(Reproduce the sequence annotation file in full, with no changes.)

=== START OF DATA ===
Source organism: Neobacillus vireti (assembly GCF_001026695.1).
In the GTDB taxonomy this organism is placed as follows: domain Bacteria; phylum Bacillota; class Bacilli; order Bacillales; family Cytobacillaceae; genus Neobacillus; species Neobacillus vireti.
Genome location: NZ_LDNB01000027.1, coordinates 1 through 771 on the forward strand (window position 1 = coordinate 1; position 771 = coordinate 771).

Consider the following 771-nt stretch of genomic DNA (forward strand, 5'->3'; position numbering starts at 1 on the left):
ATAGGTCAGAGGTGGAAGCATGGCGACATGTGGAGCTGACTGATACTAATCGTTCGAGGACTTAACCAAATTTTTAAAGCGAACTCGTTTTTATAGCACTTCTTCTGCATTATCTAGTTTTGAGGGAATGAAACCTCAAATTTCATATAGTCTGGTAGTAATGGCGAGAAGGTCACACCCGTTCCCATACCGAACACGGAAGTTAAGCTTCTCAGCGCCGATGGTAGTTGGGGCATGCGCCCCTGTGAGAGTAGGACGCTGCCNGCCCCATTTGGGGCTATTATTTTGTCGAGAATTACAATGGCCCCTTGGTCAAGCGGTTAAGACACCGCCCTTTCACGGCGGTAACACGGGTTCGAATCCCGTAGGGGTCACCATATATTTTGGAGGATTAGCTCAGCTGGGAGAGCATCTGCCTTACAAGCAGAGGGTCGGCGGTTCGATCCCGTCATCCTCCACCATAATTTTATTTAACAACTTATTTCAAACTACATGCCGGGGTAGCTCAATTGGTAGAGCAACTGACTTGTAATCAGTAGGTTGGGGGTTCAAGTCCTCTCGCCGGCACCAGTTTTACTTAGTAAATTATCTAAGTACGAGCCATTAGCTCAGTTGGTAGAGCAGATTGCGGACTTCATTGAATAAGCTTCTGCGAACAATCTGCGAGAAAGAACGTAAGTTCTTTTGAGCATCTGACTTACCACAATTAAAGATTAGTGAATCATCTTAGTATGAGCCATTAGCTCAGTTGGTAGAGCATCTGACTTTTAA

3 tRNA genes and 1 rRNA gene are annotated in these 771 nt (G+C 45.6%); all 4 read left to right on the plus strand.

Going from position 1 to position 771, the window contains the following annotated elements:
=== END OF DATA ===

Source organism: Neobacillus vireti (assembly GCF_001026695.1).
In the GTDB taxonomy this organism is placed as follows: domain Bacteria; phylum Bacillota; class Bacilli; order Bacillales; family Cytobacillaceae; genus Neobacillus; species Neobacillus vireti.
Genome location: NZ_LDNB01000027.1, coordinates 1 through 771 on the forward strand (window position 1 = coordinate 1; position 771 = coordinate 771).

Consider the following 771-nt stretch of genomic DNA (forward strand, 5'->3'; position numbering starts at 1 on the left):
ATAGGTCAGAGGTGGAAGCATGGCGACATGTGGAGCTGACTGATACTAATCGTTCGAGGACTTAACCAAATTTTTAAAGCGAACTCGTTTTTATAGCACTTCTTCTGCATTATCTAGTTTTGAGGGAATGAAACCTCAAATTTCATATAGTCTGGTAGTAATGGCGAGAAGGTCACACCCGTTCCCATACCGAACACGGAAGTTAAGCTTCTCAGCGCCGATGGTAGTTGGGGCATGCGCCCCTGTGAGAGTAGGACGCTGCCNGCCCCATTTGGGGCTATTATTTTGTCGAGAATTACAATGGCCCCTTGGTCAAGCGGTTAAGACACCGCCCTTTCACGGCGGTAACACGGGTTCGAATCCCGTAGGGGTCACCATATATTTTGGAGGATTAGCTCAGCTGGGAGAGCATCTGCCTTACAAGCAGAGGGTCGGCGGTTCGATCCCGTCATCCTCCACCATAATTTTATTTAACAACTTATTTCAAACTACATGCCGGGGTAGCTCAATTGGTAGAGCAACTGACTTGTAATCAGTAGGTTGGGGGTTCAAGTCCTCTCGCCGGCACCAGTTTTACTTAGTAAATTATCTAAGTACGAGCCATTAGCTCAGTTGGTAGAGCAGATTGCGGACTTCATTGAATAAGCTTCTGCGAACAATCTGCGAGAAAGAACGTAAGTTCTTTTGAGCATCTGACTTACCACAATTAAAGATTAGTGAATCATCTTAGTATGAGCCATTAGCTCAGTTGGTAGAGCATCTGACTTTTAA

3 tRNA genes and 1 rRNA gene are annotated in these 771 nt (G+C 45.6%); all 4 read left to right on the plus strand.

Going from position 1 to position 771, the window contains the following annotated elements: